China, for example, is one of the world’s largest emitters of greenhouse gasses. However, it still considers itself a developing country, and therefore not responsible to pay for the negative repercussions of their emissions. “There is not an obligation on China [to contribute funds] but we are willing to make our contribution …. Our attitude [to loss and damage] is very supportive and understanding,” said Xie Zhenhua, the head of China’s delegation. Larger nations like Brazil and India, as well as smaller developing nations in Africa backed China’s stance and spent most of the conference blocking negotiations and making it difficult to pass any implementation plans on loss and damage.
Despite its historic passing, it is important to note that so far there are very few nations that have committed to contributing to the fund. Without an adequate number of countries significantly pledging their contributions, it is likely the goal of helping the most vulnerable nations will fall short.
The fossil fuel industry’s seat at table
Another shortcoming of the conference was its inability to come to agreement on the phasing out of fossil fuels, an undeniable step towards effective climate change action. Many climate activists believe this is because of the 636 lobbyists for the fossil fuel industry who were present at the conference. The industry’s increased participation prompted widespread backlash and angered activists who believe their involvement will only slow effective climate action.
Even Greta Thunberg refused to join COP27 this year, calling the fossil fuel industry’s engagement in the conference “a form of greenwashing.” A similar sentiment was echoed by Nigerian activist Nnimmo Basse who argued that allowing fossil fuel representatives to participate was a “form of colonialism [that] cannot be tolerated.” The concern is that their continued involvement will prevent the parties from being able to come to an agreement on phasing down of fossil fuels and perpetuate the existing issues of fairness, equity, and responsibility.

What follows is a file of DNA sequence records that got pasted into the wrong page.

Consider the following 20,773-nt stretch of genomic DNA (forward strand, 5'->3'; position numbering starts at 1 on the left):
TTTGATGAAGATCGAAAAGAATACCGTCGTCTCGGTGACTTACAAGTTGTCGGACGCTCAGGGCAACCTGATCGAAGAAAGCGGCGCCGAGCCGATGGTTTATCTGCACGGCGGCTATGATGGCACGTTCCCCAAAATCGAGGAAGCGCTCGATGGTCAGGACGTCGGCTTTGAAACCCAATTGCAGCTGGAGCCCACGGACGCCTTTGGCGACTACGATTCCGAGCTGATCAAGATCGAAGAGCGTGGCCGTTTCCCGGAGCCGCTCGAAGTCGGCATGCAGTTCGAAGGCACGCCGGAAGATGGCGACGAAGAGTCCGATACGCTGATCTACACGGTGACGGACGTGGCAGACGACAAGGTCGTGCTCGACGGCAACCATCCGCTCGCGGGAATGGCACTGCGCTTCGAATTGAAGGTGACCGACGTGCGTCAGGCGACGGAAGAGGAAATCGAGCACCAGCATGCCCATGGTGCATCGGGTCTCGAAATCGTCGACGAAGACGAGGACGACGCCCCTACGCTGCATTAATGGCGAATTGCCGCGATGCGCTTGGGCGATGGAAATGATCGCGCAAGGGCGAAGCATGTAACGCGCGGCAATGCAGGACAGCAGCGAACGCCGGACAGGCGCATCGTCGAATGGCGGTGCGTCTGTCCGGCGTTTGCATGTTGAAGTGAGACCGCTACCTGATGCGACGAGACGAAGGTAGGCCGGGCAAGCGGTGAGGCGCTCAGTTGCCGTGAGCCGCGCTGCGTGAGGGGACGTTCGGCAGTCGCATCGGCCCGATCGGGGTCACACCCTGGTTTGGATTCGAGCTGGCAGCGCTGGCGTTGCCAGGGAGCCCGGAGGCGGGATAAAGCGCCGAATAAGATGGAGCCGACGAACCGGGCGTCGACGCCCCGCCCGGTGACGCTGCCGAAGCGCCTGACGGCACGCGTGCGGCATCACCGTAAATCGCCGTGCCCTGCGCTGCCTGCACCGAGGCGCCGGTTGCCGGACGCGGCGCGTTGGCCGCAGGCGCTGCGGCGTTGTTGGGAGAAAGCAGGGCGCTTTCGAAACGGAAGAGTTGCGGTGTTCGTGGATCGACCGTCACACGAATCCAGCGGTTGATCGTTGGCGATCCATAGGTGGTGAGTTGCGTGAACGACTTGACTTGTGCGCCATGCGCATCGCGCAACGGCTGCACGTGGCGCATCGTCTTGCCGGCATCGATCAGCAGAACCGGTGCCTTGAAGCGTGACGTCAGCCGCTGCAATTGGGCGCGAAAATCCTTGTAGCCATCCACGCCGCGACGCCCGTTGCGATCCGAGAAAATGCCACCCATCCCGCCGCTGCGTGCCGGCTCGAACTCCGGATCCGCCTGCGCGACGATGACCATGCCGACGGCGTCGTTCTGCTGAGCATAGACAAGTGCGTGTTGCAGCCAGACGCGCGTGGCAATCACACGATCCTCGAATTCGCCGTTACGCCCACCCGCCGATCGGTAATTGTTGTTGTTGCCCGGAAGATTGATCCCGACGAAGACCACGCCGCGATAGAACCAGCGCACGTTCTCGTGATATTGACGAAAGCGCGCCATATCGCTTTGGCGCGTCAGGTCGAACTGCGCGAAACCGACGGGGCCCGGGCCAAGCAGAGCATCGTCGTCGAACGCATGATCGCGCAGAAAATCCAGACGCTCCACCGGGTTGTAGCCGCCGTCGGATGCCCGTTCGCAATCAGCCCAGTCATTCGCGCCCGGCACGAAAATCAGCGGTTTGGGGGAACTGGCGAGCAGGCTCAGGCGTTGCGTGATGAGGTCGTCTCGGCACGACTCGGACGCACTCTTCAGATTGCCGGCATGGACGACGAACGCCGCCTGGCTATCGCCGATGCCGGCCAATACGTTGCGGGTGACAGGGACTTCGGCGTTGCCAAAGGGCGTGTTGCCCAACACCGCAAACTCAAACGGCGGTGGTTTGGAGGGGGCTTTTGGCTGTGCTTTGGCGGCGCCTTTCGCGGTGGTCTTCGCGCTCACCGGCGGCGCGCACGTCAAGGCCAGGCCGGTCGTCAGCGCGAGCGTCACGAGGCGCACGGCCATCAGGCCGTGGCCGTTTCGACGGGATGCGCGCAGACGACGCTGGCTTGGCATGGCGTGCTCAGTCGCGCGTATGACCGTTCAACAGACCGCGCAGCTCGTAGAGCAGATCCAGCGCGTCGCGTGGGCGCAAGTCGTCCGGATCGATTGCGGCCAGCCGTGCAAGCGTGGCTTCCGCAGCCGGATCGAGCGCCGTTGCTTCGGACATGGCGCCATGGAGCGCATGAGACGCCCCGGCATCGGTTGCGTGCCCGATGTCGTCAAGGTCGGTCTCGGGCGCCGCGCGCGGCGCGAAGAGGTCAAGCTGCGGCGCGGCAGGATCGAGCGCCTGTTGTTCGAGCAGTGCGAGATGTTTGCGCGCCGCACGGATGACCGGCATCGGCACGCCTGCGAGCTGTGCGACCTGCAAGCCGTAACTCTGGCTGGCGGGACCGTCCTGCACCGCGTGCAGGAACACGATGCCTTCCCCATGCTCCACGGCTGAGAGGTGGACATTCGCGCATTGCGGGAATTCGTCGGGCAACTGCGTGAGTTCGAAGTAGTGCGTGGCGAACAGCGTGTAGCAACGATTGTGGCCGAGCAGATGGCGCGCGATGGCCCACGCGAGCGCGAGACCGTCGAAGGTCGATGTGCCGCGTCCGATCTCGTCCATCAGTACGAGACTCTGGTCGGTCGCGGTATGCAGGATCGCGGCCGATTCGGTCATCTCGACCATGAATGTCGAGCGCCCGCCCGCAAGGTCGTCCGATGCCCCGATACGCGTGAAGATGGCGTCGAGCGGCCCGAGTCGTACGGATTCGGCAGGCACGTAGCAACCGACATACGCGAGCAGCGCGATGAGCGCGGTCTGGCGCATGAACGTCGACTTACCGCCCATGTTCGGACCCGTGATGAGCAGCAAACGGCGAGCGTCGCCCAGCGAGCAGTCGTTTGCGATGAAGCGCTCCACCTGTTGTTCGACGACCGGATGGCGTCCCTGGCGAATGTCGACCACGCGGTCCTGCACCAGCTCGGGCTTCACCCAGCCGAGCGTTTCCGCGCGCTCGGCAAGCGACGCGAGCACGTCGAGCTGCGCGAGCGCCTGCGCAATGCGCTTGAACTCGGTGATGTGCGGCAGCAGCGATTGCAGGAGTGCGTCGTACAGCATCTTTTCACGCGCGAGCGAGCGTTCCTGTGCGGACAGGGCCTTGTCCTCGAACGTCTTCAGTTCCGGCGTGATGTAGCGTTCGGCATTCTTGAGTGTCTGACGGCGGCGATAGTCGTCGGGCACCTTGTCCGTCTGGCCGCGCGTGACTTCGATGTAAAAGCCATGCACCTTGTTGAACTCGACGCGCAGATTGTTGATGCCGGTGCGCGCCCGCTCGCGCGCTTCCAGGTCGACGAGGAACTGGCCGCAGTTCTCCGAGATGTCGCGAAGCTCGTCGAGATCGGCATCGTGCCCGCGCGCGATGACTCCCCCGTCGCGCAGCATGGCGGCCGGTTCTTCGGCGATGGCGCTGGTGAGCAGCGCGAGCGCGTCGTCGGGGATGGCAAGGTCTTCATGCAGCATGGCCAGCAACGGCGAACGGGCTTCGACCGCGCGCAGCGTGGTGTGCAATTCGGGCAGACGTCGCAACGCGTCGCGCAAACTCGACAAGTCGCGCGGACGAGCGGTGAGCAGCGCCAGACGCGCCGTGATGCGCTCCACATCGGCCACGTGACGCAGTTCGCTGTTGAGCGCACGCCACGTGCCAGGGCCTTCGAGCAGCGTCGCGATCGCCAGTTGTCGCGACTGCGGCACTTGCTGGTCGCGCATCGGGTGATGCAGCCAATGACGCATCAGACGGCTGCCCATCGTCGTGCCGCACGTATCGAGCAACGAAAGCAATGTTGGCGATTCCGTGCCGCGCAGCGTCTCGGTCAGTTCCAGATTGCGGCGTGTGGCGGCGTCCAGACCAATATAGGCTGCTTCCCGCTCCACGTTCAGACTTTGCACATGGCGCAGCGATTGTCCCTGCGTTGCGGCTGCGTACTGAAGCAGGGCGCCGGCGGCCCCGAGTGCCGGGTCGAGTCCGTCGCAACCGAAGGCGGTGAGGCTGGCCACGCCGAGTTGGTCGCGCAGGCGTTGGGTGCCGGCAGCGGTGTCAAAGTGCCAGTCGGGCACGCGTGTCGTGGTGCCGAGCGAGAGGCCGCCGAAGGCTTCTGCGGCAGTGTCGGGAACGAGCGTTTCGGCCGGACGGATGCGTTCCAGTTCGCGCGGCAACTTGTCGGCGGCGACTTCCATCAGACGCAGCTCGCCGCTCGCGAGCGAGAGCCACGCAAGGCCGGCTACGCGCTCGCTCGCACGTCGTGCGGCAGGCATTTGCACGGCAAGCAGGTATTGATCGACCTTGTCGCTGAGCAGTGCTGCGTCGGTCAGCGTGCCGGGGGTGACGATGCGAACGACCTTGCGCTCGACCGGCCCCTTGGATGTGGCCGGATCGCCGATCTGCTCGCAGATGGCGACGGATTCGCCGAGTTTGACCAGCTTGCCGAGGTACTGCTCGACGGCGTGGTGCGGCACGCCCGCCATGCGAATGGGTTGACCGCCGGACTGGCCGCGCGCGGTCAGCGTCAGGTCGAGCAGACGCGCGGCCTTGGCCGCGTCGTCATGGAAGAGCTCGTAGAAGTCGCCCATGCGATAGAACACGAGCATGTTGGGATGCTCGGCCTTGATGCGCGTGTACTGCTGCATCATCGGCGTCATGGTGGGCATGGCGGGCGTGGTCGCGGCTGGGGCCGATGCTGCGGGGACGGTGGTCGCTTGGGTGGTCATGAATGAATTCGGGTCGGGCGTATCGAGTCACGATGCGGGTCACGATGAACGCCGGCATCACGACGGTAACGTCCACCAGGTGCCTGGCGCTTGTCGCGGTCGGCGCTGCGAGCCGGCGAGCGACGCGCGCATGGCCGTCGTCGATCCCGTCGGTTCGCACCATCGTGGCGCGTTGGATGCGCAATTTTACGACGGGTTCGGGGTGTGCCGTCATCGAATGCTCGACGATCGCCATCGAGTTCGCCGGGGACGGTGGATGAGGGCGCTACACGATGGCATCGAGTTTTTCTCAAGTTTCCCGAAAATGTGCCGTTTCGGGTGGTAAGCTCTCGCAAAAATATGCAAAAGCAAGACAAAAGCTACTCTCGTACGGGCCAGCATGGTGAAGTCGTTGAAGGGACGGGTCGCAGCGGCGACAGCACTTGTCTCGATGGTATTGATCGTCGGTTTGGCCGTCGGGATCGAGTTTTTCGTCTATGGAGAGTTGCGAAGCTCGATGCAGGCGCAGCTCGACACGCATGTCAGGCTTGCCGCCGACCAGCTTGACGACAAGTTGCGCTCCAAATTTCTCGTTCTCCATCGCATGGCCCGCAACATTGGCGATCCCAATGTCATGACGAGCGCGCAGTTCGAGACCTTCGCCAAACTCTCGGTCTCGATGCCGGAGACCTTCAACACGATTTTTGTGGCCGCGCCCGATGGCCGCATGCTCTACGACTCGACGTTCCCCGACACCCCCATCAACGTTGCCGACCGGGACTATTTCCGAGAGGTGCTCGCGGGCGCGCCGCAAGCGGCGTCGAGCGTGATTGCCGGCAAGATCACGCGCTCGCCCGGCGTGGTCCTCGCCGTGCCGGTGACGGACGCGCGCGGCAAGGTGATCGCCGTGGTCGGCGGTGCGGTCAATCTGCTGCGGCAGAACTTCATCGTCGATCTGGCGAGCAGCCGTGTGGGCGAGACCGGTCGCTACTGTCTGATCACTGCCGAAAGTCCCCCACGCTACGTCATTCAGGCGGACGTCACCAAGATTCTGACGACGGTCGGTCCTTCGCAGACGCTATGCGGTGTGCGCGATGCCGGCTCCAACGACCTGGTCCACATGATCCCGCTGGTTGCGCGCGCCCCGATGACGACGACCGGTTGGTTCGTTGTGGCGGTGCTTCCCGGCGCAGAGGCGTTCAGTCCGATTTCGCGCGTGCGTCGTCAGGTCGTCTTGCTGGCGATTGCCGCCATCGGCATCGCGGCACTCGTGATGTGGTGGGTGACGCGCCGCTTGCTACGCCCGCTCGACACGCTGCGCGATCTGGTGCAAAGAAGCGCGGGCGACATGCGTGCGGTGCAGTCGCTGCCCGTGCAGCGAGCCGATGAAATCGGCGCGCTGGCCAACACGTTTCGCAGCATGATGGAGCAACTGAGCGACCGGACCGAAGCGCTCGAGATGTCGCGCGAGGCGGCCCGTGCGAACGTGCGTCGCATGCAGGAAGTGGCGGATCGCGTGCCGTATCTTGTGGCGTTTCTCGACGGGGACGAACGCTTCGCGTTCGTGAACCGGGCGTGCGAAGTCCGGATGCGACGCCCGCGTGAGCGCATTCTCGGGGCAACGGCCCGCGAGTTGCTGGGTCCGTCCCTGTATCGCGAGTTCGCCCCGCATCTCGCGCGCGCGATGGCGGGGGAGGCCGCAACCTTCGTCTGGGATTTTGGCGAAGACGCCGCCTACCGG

Despite its notable shortcomings, COP27 did make efforts to push the needle on climate change action. Its final production of a deal on ‘loss and damages’ saved its reputation from being seen as another COP26, which lacked progress and action. There were also crucial moments for women and young people that inspired hope in a more inclusive climate future. One day of the conference was centered around ‘Women and Water,’ which acknowledged the crucial role women play in climate crisis solutions, specifically in regards to water scarcity. Additionally, for the first time ever, youth activists were given their own pavilion to engage in discussion and offer a fresh perspective to this year’s negotiations.
It is expected that the biggest hurdle for next year’s COP28 will be determining how exactly diverging groups (eg., developed vs. developing countries) will collectively act to implement the agreements made this year: the loss and damage fund, continual commitment to capping global warming at 1.5 degrees, the integration of non-state actors, and an increased focus on nature-based solutions. In regards to loss and damage, it will also be important to determine who among countries and industries will be expected to contribute. Given the continued question of responsibility and equity, next year’s negotiations will likely not be easy.
Unfortunately, climate models predict that extreme events like the ones seen in 2022 – namely the floods in Pakistan, droughts in Africa, and heat waves across the globe – will only increase in frequency and intensity. It is important that these inevitable effects of climate change spur action and pressure major states to listen to vulnerable communities and act now, while we just barely have time.